When you try to learn anything new, you need to start with the basics. In embroidery, you might start with learning basic embroidery stitches.
Line Embroidery Stitching
If you know how to sew, you are probably familiar with the running stitch. This is embroidery stitching at its most basic. You take your threaded needle, bring it up through the bottom of the fabric, then press the needle down through the top of the fabric, pull the thread through, and repeat the process. As you get better at this, you will be able to run several stitches along your needle and pull them through at the same time.
The whipped running stitch is the next hand embroidery stitch on the menu. First, you need a line of running stitches to follow. From the bottom of your fabric, pull your needle up through the exact spot where you started your running line. Run your needle over and under each stitch without catching any fabric. When you reach the end of the running stitch line, poke your needle through to the bottom of the fabric in the exact spot where you ended the original line.
A double running stitch is another variation of the running stitch. Whenever you use this stitch, the back and the front of your fabric will look the same. First, lay a running stitch line. When you finish the line, your needle should be underneath the fabric. The object now is to fill in the spaces between all of the running stitches. To do this, you will bring your needle up through the beginning of your last stitch. When you pull your thread through to the top, there should be an empty space. Bring your needle back down through the hole where the next running stitch starts. After you repeat this process, you should have a neatly filled line.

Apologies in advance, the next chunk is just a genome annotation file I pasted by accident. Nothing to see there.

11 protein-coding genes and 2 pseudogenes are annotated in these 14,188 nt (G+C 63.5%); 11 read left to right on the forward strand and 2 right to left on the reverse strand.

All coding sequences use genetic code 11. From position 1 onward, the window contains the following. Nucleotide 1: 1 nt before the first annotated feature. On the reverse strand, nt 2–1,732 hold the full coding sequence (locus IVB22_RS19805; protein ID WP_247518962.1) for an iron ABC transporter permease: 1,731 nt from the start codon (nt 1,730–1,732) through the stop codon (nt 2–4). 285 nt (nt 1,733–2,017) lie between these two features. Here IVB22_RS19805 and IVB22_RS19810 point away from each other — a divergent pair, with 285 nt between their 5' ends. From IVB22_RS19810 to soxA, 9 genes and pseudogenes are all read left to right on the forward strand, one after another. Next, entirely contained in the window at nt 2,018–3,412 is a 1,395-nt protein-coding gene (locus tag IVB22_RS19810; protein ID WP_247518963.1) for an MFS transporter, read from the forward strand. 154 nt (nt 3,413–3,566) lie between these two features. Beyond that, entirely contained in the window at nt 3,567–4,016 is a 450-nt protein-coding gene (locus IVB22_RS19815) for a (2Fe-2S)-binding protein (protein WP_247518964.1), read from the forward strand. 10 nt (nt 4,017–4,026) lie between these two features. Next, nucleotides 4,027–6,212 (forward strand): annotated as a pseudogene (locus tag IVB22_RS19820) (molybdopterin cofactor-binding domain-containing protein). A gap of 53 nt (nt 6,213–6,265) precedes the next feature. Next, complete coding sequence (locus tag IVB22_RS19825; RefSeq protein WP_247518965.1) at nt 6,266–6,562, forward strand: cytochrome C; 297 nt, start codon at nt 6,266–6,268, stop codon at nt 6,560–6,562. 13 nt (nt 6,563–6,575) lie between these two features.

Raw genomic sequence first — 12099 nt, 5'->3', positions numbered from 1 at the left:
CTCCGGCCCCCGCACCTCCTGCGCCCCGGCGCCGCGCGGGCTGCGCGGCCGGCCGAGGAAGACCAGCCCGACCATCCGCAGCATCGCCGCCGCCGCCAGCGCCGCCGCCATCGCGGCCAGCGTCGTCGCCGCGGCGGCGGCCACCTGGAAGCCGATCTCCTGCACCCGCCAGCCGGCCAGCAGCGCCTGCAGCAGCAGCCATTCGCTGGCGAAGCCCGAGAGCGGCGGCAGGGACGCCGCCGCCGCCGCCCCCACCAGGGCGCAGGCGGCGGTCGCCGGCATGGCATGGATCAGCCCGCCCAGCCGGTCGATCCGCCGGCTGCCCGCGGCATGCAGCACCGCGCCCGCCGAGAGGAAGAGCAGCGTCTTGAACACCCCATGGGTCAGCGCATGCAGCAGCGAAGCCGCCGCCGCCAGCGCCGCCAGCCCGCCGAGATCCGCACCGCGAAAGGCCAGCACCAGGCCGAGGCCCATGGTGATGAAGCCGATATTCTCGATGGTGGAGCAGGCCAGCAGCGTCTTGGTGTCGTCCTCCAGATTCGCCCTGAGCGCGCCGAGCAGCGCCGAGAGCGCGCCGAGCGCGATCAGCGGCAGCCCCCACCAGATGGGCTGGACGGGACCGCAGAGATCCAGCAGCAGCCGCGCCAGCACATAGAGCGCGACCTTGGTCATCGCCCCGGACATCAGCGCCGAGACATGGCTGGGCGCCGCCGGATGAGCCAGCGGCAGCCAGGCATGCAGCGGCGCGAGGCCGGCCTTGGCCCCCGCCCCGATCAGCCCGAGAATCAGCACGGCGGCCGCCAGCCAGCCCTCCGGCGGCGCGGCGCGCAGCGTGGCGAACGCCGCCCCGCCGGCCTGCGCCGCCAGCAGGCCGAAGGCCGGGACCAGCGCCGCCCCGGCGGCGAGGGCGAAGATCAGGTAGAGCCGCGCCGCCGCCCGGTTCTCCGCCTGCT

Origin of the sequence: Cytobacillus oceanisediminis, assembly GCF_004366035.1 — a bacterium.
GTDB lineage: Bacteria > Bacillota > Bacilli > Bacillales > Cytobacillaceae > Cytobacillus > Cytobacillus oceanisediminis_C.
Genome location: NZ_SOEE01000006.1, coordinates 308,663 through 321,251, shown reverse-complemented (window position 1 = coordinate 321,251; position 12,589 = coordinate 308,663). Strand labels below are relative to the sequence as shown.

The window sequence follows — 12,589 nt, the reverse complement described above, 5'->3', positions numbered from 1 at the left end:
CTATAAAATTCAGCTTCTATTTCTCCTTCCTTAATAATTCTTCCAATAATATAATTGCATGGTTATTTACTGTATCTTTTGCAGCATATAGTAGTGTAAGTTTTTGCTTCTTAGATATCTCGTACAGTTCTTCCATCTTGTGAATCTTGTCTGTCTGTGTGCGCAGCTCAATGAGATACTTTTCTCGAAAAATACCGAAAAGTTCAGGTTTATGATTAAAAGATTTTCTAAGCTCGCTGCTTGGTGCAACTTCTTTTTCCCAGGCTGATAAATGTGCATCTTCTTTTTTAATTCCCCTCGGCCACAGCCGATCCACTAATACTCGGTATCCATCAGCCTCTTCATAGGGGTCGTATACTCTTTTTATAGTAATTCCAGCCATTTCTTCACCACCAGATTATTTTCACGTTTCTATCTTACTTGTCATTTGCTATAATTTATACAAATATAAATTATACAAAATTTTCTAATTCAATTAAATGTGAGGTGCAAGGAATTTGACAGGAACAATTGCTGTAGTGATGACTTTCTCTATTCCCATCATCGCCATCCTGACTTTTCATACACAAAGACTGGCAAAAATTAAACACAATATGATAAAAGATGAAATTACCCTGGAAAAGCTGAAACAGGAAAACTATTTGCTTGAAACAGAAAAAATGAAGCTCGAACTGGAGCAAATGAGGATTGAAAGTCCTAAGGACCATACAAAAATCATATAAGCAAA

Another useful embroidery stitch is the stem stitch. Think of circling around and covering fabric when you are stem stitching. To start, bring your needle up through the fabric and bring the needle down through the fabric at the appropriate length for your first stitch. Start your next stitch about half way up the length of your first stitch. If you are right handed, you are going to work from the left to the right. Lefthanders will do the opposite. You can also whip this stitch if you choose.
Now that you have some of the basic stitches, practice away. Soon, you'll be ready for more complicated embroidery stitches.
Stamped cross stitch lets you get started stitching right away, while counted cross stitch requires you to use some math skills to transfer your pattern to the material.
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